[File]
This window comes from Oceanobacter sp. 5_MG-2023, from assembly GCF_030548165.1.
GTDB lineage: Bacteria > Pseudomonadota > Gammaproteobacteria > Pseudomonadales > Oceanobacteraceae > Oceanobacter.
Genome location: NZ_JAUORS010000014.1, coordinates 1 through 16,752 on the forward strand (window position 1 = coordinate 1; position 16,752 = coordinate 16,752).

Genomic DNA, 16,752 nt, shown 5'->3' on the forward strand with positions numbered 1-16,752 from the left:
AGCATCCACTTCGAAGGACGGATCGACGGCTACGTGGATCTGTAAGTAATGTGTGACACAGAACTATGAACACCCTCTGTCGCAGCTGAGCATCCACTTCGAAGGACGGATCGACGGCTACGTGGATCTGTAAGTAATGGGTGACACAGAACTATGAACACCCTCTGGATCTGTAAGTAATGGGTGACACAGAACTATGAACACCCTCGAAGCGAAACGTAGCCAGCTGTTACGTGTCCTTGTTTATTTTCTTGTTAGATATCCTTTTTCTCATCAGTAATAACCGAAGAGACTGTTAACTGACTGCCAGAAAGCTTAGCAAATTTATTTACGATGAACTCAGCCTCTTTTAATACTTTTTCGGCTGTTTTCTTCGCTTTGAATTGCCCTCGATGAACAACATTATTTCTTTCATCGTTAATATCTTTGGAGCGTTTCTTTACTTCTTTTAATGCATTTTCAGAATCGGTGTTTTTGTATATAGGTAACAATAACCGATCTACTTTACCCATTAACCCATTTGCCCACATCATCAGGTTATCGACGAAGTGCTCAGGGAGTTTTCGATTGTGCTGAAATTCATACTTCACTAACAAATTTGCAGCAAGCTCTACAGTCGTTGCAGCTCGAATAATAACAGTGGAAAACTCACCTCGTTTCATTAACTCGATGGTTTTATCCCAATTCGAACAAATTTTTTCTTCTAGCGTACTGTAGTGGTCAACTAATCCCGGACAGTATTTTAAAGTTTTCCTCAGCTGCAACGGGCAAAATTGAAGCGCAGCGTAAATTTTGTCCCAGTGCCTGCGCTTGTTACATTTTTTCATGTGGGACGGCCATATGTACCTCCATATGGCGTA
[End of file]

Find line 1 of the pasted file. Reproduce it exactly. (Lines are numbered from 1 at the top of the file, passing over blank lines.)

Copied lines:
This window comes from Oceanobacter sp. 5_MG-2023, from assembly GCF_030548165.1.